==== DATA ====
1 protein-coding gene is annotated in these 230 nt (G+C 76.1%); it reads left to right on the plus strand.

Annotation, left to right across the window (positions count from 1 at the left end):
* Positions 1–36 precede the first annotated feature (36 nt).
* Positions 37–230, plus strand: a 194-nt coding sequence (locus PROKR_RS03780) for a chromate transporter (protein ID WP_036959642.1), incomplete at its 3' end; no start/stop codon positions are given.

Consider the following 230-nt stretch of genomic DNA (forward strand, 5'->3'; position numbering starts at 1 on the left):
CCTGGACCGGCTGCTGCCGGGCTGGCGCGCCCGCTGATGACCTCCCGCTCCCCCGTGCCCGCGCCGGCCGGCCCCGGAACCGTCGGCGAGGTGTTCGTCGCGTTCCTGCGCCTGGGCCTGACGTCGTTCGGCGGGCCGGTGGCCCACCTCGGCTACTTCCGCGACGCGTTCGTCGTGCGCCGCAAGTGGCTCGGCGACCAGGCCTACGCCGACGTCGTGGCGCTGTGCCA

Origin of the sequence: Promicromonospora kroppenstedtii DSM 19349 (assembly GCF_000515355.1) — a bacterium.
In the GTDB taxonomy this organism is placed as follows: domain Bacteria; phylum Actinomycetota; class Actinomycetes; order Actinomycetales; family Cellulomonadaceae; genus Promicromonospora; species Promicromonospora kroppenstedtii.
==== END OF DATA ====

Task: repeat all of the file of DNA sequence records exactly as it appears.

1 protein-coding gene is annotated in these 230 nt (G+C 76.1%); it reads left to right on the plus strand.

Annotation, left to right across the window (positions count from 1 at the left end):
* Positions 1–36 precede the first annotated feature (36 nt).
* Positions 37–230, plus strand: a 194-nt coding sequence (locus PROKR_RS03780) for a chromate transporter (protein ID WP_036959642.1), incomplete at its 3' end; no start/stop codon positions are given.

Consider the following 230-nt stretch of genomic DNA (forward strand, 5'->3'; position numbering starts at 1 on the left):
CCTGGACCGGCTGCTGCCGGGCTGGCGCGCCCGCTGATGACCTCCCGCTCCCCCGTGCCCGCGCCGGCCGGCCCCGGAACCGTCGGCGAGGTGTTCGTCGCGTTCCTGCGCCTGGGCCTGACGTCGTTCGGCGGGCCGGTGGCCCACCTCGGCTACTTCCGCGACGCGTTCGTCGTGCGCCGCAAGTGGCTCGGCGACCAGGCCTACGCCGACGTCGTGGCGCTGTGCCA

Origin of the sequence: Promicromonospora kroppenstedtii DSM 19349 (assembly GCF_000515355.1) — a bacterium.
In the GTDB taxonomy this organism is placed as follows: domain Bacteria; phylum Actinomycetota; class Actinomycetes; order Actinomycetales; family Cellulomonadaceae; genus Promicromonospora; species Promicromonospora kroppenstedtii.